Postsynaptic Potential


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Potential, Postsynaptic

 

a relatively brief oscillation of membrane potential, generally several dozen milliseconds in duration, and occasionally lasting for seconds. The oscillation results from the action of a mediator on the postsynaptic membrane of a nerve, muscle, or glandular cell. The amplitude of the postsynaptic potential varies with the quantity of the mediator released. By interacting with the specific receptors of a postsynaptic membrane, mediators increase the membrane’s permeability to certain ions, which enter or leave the cell according to an electrochemical gradient. When this leads to a decrease in the difference in potentials between the internal and external sides of a membrane (depolarization), the postsynaptic potential is excitatory.

Inhibitory postsynaptic potential is manifested by hyperpolar-ization of the cell owing to the action of the inhibitory mediator. A nerve cell usually has a large number of synaptic entrances and the incoming signals are summated algebraically. Excitatory postsynaptic potential increases and inhibitory postsynaptic potential decreases the frequency of the discharges in cells that spontaneously generate action potential. In silent cells, excitatory postsynaptic potential may cause a solitary or group discharge; the inhibitory postsynaptic potential arising at the same time may block this effect. Thus, postsynaptic potential controls the excitability of nerve cells.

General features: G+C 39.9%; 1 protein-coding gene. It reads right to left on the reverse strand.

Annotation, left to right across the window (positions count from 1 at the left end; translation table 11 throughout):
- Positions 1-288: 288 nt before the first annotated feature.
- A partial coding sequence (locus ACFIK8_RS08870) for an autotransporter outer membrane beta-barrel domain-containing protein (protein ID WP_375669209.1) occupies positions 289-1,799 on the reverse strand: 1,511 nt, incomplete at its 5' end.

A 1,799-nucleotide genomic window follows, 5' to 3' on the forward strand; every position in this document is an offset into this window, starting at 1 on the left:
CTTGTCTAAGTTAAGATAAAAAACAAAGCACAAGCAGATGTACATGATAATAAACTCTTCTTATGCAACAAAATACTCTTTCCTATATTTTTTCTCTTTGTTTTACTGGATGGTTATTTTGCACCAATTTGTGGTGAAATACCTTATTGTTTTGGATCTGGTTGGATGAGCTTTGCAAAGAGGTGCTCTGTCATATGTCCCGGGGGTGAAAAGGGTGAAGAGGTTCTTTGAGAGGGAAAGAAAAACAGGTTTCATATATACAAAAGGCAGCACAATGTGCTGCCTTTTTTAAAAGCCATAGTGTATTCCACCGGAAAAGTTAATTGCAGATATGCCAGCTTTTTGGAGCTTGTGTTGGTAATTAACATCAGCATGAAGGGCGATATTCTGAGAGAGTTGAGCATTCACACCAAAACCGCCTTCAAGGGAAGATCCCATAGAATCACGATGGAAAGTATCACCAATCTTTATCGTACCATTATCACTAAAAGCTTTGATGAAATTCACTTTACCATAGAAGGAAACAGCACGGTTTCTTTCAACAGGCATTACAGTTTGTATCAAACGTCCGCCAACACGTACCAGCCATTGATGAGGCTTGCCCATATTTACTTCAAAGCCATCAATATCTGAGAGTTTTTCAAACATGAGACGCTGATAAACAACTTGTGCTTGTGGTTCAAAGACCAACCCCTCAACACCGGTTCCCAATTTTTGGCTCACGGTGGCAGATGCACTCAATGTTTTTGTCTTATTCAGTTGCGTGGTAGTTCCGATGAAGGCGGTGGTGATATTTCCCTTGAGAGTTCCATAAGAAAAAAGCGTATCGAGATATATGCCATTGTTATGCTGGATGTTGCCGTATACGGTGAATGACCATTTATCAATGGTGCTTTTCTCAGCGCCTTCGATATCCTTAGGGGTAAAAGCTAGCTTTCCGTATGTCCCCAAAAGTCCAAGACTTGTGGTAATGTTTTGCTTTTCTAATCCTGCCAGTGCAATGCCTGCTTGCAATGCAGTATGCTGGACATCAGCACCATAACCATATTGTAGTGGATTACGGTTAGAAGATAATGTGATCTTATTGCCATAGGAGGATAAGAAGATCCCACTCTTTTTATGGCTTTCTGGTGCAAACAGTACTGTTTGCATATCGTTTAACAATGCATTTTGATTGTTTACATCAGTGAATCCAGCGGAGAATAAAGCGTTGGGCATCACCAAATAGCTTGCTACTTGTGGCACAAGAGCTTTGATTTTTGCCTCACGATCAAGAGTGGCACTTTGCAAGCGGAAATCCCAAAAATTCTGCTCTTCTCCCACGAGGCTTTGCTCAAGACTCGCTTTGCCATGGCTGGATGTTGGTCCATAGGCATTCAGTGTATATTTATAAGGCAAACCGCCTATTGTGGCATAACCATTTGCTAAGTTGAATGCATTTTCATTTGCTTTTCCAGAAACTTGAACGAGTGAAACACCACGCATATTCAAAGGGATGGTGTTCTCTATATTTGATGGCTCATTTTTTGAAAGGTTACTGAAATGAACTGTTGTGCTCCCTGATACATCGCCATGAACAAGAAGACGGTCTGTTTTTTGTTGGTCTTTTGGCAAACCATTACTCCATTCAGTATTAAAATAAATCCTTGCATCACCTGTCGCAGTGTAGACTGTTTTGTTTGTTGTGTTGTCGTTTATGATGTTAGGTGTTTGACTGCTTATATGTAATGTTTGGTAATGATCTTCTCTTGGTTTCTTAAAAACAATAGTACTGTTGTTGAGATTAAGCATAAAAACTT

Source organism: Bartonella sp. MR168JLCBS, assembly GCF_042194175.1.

L. G. MAGAZANIK

References in periodicals archive ?
Four to five trains of action potentials (1 per second) were evoked, and postsynaptic potentials (PSPs) were examined.
The amplitudes of miniature postsynaptic potentials (mPSPs) were measured over a period of 2 min.
These APs propagate to synapses and elicit excitatory postsynaptic potentials (EPSPs).
This preparation also served for identifying motor activity in the nerves by recording en passant from the nerve with a suction electrode while simultaneously intracellularly recording muscle cell postsynaptic potentials (PSPs).
The activity of some of the neurons in the nerve root correlated with muscle excitatory postsynaptic potentials (EPSPs).
In Hermissenda, impulses of the caudal hair cells (located on the tail half of the cyst on the dorsoventral equator) cause a cessation of excitatory postsynaptic potentials (EPSPs) received by ipsilateral type B cells.
Under general anesthesia, action potentials could not be elicited, although underlying postsynaptic potentials were still apparent.
Impulses of specific small-cell axons can be correlated with excitatory postsynaptic potentials (EPSPs) recorded intracellularly from large-cell somata (Fig.
Stimulation of the extrinsic regulator nerve during intracellular recording from large CG neuronal somata produces postsynaptic potentials following, one for one, the stimuli to the axon, and repetitive stimulation causes the expected slowing of bursting (Fig.
In another study, GABA hyperpolarized the sternal arterial valve and masked inhibitory postsynaptic potentials (IPSPs) arising from inhibitory nerve stimulation (Kuramoto et al.
Brief perturbations, which were simulated postsynaptic potentials (PSPs), could switch the activity of R15 between different modes.